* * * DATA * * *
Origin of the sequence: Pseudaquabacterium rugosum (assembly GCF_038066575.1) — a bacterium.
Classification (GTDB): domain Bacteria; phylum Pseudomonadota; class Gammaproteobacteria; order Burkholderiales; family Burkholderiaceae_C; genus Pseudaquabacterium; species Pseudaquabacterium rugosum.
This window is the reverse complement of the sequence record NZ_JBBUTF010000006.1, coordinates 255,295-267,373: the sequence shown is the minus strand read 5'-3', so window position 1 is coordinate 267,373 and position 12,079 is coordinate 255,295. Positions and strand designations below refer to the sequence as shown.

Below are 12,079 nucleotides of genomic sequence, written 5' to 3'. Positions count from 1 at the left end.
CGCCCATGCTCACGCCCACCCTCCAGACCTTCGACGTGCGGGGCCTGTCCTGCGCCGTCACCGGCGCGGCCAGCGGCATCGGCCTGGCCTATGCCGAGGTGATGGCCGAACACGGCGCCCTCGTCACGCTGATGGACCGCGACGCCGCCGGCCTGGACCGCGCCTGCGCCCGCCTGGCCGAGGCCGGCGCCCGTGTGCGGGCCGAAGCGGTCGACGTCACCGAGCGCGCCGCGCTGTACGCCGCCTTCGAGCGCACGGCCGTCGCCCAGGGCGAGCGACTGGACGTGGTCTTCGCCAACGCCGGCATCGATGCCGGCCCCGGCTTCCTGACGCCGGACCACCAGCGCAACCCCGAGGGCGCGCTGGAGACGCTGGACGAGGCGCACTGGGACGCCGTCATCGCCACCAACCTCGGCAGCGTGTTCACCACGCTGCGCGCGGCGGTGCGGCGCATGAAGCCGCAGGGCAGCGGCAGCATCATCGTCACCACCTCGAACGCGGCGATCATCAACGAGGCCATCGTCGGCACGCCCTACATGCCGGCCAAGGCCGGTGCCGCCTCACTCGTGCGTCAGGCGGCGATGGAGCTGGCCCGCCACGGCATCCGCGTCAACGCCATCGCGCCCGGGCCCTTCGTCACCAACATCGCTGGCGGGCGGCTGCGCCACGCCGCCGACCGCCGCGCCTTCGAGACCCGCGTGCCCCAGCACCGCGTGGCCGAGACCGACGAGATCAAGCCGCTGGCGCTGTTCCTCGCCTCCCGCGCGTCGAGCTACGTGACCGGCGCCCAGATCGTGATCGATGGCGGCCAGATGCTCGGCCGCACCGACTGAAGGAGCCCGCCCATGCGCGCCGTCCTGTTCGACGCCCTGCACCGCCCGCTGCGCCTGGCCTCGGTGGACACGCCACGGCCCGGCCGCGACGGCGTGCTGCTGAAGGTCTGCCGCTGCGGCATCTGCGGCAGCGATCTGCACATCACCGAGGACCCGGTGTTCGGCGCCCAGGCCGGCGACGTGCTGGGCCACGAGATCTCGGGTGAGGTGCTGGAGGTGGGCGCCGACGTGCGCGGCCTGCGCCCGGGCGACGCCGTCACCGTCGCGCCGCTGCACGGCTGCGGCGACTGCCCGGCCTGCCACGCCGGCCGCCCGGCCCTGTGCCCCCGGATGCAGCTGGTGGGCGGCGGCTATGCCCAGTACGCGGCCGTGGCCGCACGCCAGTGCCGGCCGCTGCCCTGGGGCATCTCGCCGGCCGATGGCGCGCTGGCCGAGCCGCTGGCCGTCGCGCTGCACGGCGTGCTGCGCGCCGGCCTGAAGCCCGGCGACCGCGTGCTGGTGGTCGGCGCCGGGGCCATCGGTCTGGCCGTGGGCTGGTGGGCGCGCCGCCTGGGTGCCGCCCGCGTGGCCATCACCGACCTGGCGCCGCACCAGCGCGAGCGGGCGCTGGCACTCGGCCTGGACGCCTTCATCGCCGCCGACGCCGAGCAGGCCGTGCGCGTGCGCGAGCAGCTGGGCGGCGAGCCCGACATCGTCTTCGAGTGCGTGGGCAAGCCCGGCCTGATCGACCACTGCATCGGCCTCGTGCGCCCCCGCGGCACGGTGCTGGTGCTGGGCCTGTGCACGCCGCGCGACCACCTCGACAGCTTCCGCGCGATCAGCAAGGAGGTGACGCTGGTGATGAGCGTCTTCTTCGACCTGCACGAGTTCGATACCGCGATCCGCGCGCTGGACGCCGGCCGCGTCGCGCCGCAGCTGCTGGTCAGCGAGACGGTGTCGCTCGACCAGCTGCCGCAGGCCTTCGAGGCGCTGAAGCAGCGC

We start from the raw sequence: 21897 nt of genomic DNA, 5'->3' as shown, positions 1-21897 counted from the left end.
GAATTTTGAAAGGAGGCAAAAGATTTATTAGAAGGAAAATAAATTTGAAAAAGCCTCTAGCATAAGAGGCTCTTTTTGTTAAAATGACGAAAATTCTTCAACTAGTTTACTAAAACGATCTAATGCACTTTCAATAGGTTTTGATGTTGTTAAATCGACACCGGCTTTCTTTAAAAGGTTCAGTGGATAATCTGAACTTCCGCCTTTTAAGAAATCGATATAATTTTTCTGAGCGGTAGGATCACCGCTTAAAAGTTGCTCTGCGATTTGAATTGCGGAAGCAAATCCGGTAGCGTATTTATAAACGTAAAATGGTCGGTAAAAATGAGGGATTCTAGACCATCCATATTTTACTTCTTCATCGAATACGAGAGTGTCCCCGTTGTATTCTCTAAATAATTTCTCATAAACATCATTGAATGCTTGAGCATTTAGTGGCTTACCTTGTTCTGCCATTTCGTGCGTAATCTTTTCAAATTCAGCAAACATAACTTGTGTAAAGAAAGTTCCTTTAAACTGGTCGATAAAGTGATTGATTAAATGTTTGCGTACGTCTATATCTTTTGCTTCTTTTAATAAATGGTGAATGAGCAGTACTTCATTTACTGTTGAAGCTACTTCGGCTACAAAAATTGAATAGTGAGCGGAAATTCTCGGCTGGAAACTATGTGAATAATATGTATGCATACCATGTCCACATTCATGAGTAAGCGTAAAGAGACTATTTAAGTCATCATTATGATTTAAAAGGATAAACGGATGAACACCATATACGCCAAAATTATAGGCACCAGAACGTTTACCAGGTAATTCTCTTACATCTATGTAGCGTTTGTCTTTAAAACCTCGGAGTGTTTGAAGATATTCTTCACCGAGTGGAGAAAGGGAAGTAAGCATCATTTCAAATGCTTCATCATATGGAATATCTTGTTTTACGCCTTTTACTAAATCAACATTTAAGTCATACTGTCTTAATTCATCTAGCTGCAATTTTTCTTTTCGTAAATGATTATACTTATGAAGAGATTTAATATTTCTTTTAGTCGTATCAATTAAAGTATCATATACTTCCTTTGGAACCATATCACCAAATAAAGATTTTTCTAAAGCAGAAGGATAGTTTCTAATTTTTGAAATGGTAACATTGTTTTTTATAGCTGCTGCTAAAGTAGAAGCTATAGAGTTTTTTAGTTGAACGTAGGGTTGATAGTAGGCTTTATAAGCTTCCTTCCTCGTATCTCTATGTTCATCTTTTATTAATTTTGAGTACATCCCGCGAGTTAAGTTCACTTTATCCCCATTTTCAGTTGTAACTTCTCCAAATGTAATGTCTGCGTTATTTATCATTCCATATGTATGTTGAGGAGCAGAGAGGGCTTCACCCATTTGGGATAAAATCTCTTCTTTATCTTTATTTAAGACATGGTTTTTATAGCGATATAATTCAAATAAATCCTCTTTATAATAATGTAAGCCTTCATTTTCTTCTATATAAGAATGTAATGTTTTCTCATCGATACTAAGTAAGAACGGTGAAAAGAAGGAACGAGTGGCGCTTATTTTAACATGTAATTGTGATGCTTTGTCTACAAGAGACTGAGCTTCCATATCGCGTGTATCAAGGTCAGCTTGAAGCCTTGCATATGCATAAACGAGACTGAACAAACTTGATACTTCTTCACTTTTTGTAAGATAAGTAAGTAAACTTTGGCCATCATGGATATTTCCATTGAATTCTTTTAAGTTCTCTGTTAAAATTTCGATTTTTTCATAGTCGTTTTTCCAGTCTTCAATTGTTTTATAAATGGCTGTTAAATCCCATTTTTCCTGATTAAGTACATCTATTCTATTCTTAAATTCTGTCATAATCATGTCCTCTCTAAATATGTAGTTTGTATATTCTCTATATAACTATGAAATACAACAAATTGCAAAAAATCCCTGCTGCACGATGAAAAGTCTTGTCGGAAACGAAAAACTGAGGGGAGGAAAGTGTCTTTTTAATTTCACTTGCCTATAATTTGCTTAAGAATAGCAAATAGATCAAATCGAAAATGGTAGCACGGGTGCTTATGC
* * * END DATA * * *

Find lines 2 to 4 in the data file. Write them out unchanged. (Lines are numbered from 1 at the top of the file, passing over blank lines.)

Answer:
Classification (GTDB): domain Bacteria; phylum Pseudomonadota; class Gammaproteobacteria; order Burkholderiales; family Burkholderiaceae_C; genus Pseudaquabacterium; species Pseudaquabacterium rugosum.
This window is the reverse complement of the sequence record NZ_JBBUTF010000006.1, coordinates 255,295-267,373: the sequence shown is the minus strand read 5'-3', so window position 1 is coordinate 267,373 and position 12,079 is coordinate 255,295. Positions and strand designations below refer to the sequence as shown.

Below are 12,079 nucleotides of genomic sequence, written 5' to 3'. Positions count from 1 at the left end.